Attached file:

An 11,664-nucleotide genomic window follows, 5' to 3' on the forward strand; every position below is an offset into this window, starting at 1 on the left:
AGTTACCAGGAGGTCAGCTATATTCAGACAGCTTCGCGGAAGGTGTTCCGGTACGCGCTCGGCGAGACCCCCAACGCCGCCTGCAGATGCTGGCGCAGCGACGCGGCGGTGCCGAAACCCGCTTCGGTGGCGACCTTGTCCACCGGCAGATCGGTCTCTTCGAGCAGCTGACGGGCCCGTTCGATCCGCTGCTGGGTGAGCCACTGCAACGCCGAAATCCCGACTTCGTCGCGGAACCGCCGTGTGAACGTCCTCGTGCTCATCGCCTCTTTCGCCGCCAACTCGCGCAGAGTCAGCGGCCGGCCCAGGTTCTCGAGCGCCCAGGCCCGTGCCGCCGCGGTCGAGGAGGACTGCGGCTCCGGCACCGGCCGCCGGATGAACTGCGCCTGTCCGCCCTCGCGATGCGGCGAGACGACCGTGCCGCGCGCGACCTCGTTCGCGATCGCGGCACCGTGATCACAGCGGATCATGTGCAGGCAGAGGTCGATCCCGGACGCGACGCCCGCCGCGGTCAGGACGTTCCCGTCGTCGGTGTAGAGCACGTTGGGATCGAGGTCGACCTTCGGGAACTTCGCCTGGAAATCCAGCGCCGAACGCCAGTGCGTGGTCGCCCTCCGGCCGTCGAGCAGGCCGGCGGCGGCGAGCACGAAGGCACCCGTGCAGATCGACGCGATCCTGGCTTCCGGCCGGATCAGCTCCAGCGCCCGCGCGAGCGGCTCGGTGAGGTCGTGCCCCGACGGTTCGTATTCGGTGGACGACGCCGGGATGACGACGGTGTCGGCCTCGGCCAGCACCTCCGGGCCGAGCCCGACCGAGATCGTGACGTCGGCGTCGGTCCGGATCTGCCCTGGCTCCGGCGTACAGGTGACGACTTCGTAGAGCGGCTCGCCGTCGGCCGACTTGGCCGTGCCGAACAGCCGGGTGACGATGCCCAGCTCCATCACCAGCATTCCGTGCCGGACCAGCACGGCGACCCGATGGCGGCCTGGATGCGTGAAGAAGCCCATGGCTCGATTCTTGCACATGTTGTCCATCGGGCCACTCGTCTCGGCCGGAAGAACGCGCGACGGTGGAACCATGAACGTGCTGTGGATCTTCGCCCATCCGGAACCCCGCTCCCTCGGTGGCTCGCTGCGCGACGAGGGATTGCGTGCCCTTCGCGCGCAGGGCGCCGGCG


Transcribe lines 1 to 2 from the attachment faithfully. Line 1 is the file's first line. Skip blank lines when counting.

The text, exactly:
An 11,664-nucleotide genomic window follows, 5' to 3' on the forward strand; every position below is an offset into this window, starting at 1 on the left:
AGTTACCAGGAGGTCAGCTATATTCAGACAGCTTCGCGGAAGGTGTTCCGGTACGCGCTCGGCGAGACCCCCAACGCCGCCTGCAGATGCTGGCGCAGCGACGCGGCGGTGCCGAAACCCGCTTCGGTGGCGACCTTGTCCACCGGCAGATCGGTCTCTTCGAGCAGCTGACGGGCCCGTTCGATCCGCTGCTGGGTGAGCCACTGCAACGCCGAAATCCCGACTTCGTCGCGGAACCGCCGTGTGAACGTCCTCGTGCTCATCGCCTCTTTCGCCGCCAACTCGCGCAGAGTCAGCGGCCGGCCCAGGTTCTCGAGCGCCCAGGCCCGTGCCGCCGCGGTCGAGGAGGACTGCGGCTCCGGCACCGGCCGCCGGATGAACTGCGCCTGTCCGCCCTCGCGATGCGGCGAGACGACCGTGCCGCGCGCGACCTCGTTCGCGATCGCGGCACCGTGATCACAGCGGATCATGTGCAGGCAGAGGTCGATCCCGGACGCGACGCCCGCCGCGGTCAGGACGTTCCCGTCGTCGGTGTAGAGCACGTTGGGATCGAGGTCGACCTTCGGGAACTTCGCCTGGAAATCCAGCGCCGAACGCCAGTGCGTGGTCGCCCTCCGGCCGTCGAGCAGGCCGGCGGCGGCGAGCACGAAGGCACCCGTGCAGATCGACGCGATCCTGGCTTCCGGCCGGATCAGCTCCAGCGCCCGCGCGAGCGGCTCGGTGAGGTCGTGCCCCGACGGTTCGTATTCGGTGGACGACGCCGGGATGACGACGGTGTCGGCCTCGGCCAGCACCTCCGGGCCGAGCCCGACCGAGATCGTGACGTCGGCGTCGGTCCGGATCTGCCCTGGCTCCGGCGTACAGGTGACGACTTCGTAGAGCGGCTCGCCGTCGGCCGACTTGGCCGTGCCGAACAGCCGGGTGACGATGCCCAGCTCCATCACCAGCATTCCGTGCCGGACCAGCACGGCGACCCGATGGCGGCCTGGATGCGTGAAGAAGCCCATGGCTCGATTCTTGCACATGTTGTCCATCGGGCCACTCGTCTCGGCCGGAAGAACGCGCGACGGTGGAACCATGAACGTGCTGTGGATCTTCGCCCATCCGGAACCCCGCTCCCTCGGTGGCTCGCTGCGCGACGAGGGATTGCGTGCCCTTCGCGCGCAGGGCGCCGGCG